Lipwig for Hive Is the Greatest!
Lipwig for Hive Is the Greatest!
An example on how to use HIVE for queries, and a deep dive into the explanation of why you should use it.
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Ok, this is the coolest thing this Hive user has seen all day.
As you probably know, if you prepend the word EXPLAIN to your SQL query and then run it, Hive prints out a text description of the query plan. This lets you explore the effects such variations as code changes, the use of analyze, turning on/off the cost-based optimizer (CBO), and so on. It’s an essential tool for optimizing Hive.
The output of EXPLAIN is far from pretty, but fortunately, a simple pipeline of Linux commands can give you a slick graphical rendition like the one below.
By the way, I’m doing this on the Hortonworks Sandbox for HDP 2.3, but you can do exactly the same thing for any Linux installation of Hive/Hadoop. The Sandbox is a free VM image of a single-node installation the Hortonworks Hadoop distribution. Mine is running on VirtualBox, but they have the same thing for VMware.
- First, you’ll use standard Hive to generate EXPLAIN output in JSON format.
- Then you’ll use a Python script called lipwig.py that is most courteously supplied to us by the t3rmin4t0r. His program reads the JSON and emits something called a dot file.
- The dot file is a generic, humanly readable and portable description of a graphical object. Such a file is the input to a program called dot, which knows how to output graphics for the described image in a form that any computer can understand. Read more about dot here.
- In this case, dot will output a file in SVG format. SVG stands for Scalable Vector Graphics, and most machines will know what to do with it.
I describe below the sequence of steps used to generate the graphical representation of EXPLAIN’s output shown above. Before you try it out on your own code, you’ll need to get lipwig.py from github.com. I assume you know what git is, but if you don’t, check this out first.
Use cd to go to a convenient workspace directory and pull down thelipwig project using the command below. This will “clone,” i.e., get a complete copy of the source code tree for a program and put it in its own directory within the directory you are working in. In this case, it’s just one file plus a readme.txt file.
git clone https://github.com/t3rmin4t0r/lipwig.git
You’ll also need the dot program, which is part of the graphvizpackage from AT&T. You can install this on Linux by running the following:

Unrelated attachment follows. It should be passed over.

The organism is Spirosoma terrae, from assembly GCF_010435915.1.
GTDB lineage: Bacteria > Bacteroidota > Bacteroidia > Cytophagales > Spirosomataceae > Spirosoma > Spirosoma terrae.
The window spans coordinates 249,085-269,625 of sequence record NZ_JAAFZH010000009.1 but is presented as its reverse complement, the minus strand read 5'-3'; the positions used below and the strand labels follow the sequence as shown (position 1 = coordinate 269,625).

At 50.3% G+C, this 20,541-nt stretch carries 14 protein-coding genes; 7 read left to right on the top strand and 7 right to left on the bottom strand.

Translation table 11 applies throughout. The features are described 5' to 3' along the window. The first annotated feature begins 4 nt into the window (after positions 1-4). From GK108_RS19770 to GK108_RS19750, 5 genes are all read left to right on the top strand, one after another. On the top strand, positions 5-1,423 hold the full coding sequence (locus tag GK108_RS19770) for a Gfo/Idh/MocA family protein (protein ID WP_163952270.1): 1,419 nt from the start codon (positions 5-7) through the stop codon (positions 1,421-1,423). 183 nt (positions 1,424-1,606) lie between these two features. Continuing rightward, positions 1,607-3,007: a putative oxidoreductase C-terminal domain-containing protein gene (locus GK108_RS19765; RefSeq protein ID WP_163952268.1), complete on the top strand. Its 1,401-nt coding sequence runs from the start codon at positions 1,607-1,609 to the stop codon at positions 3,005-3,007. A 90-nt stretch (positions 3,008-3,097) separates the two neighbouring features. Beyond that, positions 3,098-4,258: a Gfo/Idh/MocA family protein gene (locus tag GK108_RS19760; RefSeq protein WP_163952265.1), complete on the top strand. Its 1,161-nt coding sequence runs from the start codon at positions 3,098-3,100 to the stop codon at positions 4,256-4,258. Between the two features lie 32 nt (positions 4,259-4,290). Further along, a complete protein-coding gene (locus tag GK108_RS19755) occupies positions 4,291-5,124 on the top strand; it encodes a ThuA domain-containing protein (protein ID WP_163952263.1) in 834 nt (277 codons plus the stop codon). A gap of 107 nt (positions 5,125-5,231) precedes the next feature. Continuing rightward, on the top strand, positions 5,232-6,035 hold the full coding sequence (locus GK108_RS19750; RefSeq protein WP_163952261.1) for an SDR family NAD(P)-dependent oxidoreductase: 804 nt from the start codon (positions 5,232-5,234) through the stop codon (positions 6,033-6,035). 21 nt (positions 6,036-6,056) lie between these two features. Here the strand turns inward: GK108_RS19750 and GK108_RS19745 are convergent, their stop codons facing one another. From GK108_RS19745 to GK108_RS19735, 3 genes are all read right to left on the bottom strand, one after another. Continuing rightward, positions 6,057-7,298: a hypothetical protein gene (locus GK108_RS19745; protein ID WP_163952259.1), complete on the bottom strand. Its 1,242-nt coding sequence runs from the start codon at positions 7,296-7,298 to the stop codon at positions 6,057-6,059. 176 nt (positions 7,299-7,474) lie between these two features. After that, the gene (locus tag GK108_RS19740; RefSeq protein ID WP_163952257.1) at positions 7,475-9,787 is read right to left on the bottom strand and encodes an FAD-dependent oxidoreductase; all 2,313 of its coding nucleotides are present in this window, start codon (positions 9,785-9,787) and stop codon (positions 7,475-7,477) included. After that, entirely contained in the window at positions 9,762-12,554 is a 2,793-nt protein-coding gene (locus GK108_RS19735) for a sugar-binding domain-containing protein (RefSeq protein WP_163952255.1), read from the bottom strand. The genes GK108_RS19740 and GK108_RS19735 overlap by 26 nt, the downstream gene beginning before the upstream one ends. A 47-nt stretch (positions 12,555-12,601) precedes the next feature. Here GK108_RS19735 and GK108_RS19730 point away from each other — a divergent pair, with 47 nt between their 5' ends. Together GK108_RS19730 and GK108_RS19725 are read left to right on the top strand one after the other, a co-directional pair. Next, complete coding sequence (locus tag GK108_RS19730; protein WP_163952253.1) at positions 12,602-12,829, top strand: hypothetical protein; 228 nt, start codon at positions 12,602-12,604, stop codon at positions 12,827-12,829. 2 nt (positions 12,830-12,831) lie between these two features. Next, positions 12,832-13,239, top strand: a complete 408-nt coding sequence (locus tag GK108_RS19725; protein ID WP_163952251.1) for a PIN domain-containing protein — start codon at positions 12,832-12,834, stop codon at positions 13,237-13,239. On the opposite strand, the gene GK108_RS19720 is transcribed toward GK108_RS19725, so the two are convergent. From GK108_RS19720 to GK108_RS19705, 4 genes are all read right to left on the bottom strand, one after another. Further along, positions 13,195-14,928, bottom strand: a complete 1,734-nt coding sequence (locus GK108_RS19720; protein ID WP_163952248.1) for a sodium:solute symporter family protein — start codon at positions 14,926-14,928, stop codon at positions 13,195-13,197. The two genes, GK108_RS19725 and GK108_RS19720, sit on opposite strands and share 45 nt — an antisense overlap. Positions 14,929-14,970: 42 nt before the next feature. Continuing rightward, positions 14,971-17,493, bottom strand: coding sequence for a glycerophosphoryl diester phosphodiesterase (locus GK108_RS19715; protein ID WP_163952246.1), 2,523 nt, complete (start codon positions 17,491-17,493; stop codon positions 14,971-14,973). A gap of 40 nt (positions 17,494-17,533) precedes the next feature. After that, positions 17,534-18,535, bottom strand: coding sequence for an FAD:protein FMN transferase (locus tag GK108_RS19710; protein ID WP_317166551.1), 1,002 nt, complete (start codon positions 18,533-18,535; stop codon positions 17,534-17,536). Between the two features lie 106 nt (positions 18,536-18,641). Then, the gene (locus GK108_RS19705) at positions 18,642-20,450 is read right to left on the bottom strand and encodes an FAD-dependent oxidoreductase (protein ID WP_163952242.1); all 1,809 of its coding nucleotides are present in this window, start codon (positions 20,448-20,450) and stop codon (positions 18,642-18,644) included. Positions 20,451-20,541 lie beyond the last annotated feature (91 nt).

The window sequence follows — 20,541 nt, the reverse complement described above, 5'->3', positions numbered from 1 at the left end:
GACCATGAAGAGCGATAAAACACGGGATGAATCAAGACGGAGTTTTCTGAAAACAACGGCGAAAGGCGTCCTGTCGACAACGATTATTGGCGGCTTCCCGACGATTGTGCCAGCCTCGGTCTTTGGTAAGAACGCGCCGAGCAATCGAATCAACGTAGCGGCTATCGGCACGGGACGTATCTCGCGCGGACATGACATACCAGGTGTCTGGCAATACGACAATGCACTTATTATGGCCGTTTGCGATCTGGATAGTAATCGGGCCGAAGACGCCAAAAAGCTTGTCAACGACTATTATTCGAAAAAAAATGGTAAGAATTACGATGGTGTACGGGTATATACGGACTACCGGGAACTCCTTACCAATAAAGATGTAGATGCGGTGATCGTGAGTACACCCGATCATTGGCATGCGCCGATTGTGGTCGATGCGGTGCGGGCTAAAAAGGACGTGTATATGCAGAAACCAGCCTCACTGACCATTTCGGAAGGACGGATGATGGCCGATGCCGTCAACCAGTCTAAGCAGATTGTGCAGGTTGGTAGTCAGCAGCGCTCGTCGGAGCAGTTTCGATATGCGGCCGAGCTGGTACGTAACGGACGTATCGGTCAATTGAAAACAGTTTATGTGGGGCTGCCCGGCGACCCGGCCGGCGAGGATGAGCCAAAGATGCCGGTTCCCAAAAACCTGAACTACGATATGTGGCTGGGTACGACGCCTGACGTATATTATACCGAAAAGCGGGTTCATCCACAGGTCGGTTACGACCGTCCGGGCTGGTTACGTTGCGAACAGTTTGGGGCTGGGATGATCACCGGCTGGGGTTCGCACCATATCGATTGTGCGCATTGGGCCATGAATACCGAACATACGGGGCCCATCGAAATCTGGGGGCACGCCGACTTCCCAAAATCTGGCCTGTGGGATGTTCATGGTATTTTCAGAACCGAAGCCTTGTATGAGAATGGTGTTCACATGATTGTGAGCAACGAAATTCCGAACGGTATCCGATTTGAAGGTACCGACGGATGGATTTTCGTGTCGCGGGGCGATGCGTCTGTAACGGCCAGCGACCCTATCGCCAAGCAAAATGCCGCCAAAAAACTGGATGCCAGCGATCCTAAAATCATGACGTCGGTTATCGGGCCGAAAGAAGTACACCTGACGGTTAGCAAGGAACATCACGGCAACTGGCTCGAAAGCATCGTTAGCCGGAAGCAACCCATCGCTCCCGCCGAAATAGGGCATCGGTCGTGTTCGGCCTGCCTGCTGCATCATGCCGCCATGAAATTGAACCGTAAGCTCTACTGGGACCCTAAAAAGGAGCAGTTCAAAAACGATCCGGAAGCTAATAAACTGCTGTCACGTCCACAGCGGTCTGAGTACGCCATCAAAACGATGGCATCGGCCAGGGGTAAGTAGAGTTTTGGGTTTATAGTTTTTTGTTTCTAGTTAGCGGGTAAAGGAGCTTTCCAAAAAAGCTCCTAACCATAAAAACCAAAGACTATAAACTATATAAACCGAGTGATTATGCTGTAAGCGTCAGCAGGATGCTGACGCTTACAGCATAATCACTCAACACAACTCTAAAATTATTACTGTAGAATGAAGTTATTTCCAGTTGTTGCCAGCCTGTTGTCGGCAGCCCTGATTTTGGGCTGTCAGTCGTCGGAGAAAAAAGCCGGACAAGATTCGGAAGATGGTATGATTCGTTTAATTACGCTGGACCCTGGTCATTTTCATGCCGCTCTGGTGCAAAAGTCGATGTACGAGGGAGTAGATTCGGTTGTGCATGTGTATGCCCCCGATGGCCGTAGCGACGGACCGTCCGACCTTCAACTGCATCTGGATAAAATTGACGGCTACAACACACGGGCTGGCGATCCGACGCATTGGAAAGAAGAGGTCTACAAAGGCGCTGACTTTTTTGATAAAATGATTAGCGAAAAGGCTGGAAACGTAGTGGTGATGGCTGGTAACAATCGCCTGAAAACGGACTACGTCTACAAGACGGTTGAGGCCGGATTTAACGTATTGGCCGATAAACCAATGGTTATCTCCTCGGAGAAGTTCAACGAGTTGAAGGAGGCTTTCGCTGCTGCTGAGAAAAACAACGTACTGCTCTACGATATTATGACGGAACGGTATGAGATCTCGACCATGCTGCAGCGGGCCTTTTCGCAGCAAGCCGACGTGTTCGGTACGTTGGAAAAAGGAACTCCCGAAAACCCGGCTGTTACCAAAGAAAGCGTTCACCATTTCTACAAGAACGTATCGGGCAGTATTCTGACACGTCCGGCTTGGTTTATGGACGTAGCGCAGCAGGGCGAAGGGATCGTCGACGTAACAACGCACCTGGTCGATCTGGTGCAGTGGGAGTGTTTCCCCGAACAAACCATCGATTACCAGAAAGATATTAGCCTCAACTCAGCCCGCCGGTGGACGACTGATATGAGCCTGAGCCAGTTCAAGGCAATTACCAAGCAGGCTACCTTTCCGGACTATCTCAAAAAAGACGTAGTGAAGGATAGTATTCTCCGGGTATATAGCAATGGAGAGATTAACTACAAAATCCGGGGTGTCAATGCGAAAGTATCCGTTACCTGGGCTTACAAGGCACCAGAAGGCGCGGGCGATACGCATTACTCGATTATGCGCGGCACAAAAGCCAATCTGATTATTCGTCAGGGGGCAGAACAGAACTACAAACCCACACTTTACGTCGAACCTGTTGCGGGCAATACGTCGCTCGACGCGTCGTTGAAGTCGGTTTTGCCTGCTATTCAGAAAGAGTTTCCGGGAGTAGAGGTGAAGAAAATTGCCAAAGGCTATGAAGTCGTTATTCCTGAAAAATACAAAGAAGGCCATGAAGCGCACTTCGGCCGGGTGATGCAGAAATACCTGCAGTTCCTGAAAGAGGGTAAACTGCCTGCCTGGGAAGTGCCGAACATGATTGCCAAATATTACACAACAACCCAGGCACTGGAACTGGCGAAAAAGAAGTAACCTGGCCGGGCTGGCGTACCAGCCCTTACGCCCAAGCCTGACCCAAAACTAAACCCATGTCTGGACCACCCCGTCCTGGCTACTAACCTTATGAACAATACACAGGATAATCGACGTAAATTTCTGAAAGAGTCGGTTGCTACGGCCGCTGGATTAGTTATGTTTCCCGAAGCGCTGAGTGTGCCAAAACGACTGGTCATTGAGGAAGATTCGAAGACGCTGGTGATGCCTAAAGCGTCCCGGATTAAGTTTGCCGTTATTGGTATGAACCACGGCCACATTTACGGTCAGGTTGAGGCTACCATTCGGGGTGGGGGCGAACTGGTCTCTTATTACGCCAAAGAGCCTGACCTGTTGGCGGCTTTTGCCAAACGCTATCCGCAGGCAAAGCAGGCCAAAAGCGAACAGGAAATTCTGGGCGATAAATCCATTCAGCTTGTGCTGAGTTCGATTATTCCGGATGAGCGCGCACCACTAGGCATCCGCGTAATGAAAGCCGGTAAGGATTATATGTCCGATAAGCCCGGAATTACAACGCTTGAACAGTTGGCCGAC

sudo yum install graphviz
Now you should be ready to rock and roll.
First tack the keywords “EXPLAIN FORMATTED” in front of the query you want to analyze. My source is in a file called myprog.sqland it looks like this:
Run it as follows to put the output of EXPLAIN FORMATTED into a file. The ‘>’ sign puts the output into a file instead of dumping it on the screen.
hive -f myprog.sql > explain.json
The contents of explain.json is the raw JSON-formatted EXPLAINoutput. The JSON is human-readable, but only for specially gifted humans, unless you have set up your browser to display it. If you’re using Chrome, try this page for a plugin. Something similar is available for almost any browser.
Use lipwig.py to create a dot file from the JSON. If you’re running Hive, then you already have Python, so all you need to do is tell it where lipwig.py is. For me, the installation directory for lipwig.py is one directory up, hence the double dots, but yours is wherever you installed it. The lipwig.py program dumps the graphical specificiation into a file called explain.dot.
python ../lipwig/lipwig.py explain.json > explain.dot
Now, all you need to do is create the .svg file. My dot file was calledexplain.dot, so I tell dot to create a type .svg file called explain.svg, using explain.dot as input.
dot -Tsvg -o explain.svg explain.dot
That’s it. If you double click on explain.svg you’ll see your graphical output. Otherwise, you could use something likeGhostScript (which a freeware PostScript utility) to display the output directly out of dot as follows:
dot -Tsvg explain.dot | gs –
SVG files work fine for most purposes, but as it happens, the WordPress editor doesn’t support that format. If you also have some other reason to want an alternate format, -Tjpg and -Tpng, etc. will give you alternate formats.
Published at DZone with permission of Peter Coates , DZone MVB. See the original article here.
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